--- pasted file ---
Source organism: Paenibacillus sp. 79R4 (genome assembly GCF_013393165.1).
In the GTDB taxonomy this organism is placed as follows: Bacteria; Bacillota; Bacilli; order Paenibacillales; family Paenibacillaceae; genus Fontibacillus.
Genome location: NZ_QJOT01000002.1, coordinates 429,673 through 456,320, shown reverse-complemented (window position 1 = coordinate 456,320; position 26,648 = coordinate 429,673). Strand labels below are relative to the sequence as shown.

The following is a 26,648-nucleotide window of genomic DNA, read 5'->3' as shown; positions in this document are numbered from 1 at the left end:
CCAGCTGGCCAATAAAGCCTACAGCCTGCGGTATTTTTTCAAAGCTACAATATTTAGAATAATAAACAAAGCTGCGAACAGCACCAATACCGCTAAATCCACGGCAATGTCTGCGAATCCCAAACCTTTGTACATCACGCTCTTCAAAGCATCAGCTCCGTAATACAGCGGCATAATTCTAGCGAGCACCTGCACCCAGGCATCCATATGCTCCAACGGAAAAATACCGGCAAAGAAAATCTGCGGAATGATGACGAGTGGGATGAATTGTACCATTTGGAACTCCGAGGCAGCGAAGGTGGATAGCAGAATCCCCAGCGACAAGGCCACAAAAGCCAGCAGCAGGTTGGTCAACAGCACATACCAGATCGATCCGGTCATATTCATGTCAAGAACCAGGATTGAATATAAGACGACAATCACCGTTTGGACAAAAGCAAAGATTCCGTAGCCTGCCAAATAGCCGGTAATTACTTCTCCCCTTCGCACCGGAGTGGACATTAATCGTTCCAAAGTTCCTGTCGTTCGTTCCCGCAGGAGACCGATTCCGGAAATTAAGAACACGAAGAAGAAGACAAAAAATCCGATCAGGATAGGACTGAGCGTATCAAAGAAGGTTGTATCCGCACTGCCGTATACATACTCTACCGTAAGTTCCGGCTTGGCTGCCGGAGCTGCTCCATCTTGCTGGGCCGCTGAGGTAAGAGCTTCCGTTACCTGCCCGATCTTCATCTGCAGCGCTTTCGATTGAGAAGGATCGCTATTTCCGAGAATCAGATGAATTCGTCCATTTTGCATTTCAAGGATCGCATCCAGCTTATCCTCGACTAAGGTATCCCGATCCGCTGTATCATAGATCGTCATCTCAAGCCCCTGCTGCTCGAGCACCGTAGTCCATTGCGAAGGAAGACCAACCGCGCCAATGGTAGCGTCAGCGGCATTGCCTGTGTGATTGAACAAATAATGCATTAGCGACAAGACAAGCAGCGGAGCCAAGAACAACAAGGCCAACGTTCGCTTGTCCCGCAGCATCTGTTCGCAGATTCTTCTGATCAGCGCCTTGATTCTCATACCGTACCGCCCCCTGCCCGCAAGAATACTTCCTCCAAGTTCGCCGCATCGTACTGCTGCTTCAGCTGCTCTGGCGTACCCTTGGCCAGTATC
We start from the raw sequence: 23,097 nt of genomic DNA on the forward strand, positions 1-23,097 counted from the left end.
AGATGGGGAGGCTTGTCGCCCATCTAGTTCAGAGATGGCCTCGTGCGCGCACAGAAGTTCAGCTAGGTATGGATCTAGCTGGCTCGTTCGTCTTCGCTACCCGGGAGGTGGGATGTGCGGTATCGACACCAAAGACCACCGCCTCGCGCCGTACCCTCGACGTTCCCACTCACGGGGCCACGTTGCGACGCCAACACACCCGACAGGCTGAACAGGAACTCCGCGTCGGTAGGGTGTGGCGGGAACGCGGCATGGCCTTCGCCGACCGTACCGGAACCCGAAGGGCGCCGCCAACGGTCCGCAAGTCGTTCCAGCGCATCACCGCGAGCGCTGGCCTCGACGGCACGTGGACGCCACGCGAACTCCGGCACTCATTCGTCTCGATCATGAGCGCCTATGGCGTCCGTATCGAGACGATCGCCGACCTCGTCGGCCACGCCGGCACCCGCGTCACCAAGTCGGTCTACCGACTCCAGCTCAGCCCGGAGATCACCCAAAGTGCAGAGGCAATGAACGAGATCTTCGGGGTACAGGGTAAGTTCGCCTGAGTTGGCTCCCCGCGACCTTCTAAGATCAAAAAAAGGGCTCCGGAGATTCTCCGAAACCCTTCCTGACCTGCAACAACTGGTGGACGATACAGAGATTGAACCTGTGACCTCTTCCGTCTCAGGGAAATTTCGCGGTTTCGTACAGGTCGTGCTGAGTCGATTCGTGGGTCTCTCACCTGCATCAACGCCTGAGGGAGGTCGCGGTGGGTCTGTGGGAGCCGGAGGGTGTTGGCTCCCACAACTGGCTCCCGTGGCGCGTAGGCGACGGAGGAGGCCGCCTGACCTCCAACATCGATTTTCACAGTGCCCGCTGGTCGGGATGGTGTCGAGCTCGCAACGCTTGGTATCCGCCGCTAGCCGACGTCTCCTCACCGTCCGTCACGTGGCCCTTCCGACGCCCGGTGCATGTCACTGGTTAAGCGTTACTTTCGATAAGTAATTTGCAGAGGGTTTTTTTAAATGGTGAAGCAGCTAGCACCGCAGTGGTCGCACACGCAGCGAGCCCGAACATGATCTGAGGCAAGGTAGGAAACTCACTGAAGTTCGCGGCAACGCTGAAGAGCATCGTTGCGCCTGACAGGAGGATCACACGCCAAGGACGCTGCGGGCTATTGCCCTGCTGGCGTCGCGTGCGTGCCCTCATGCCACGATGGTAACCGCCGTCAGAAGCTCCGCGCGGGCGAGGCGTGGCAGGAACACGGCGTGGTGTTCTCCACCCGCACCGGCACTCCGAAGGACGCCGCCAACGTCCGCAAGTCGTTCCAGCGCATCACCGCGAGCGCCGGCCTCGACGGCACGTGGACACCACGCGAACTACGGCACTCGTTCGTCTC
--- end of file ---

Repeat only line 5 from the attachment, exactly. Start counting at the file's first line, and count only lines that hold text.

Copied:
CCAGCTGGCCAATAAAGCCTACAGCCTGCGGTATTTTTTCAAAGCTACAATATTTAGAATAATAAACAAAGCTGCGAACAGCACCAATACCGCTAAATCCACGGCAATGTCTGCGAATCCCAAACCTTTGTACATCACGCTCTTCAAAGCATCAGCTCCGTAATACAGCGGCATAATTCTAGCGAGCACCTGCACCCAGGCATCCATATGCTCCAACGGAAAAATACCGGCAAAGAAAATCTGCGGAATGATGACGAGTGGGATGAATTGTACCATTTGGAACTCCGAGGCAGCGAAGGTGGATAGCAGAATCCCCAGCGACAAGGCCACAAAAGCCAGCAGCAGGTTGGTCAACAGCACATACCAGATCGATCCGGTCATATTCATGTCAAGAACCAGGATTGAATATAAGACGACAATCACCGTTTGGACAAAAGCAAAGATTCCGTAGCCTGCCAAATAGCCGGTAATTACTTCTCCCCTTCGCACCGGAGTGGACATTAATCGTTCCAAAGTTCCTGTCGTTCGTTCCCGCAGGAGACCGATTCCGGAAATTAAGAACACGAAGAAGAAGACAAAAAATCCGATCAGGATAGGACTGAGCGTATCAAAGAAGGTTGTATCCGCACTGCCGTATACATACTCTACCGTAAGTTCCGGCTTGGCTGCCGGAGCTGCTCCATCTTGCTGGGCCGCTGAGGTAAGAGCTTCCGTTACCTGCCCGATCTTCATCTGCAGCGCTTTCGATTGAGAAGGATCGCTATTTCCGAGAATCAGATGAATTCGTCCATTTTGCATTTCAAGGATCGCATCCAGCTTATCCTCGACTAAGGTATCCCGATCCGCTGTATCATAGATCGTCATCTCAAGCCCCTGCTGCTCGAGCACCGTAGTCCATTGCGAAGGAAGACCAACCGCGCCAATGGTAGCGTCAGCGGCATTGCCTGTGTGATTGAACAAATAATGCATTAGCGACAAGACAAGCAGCGGAGCCAAGAACAACAAGGCCAACGTTCGCTTGTCCCGCAGCATCTGTTCGCAGATTCTTCTGATCAGCGCCTTGATTCTCATACCGTACCGCCCCCTGCCCGCAAGAATACTTCCTCCAAGTTCGCCGCATCGTACTGCTGCTTCAGCTGCTCTGGCGTACCCTTGGCCAGTATC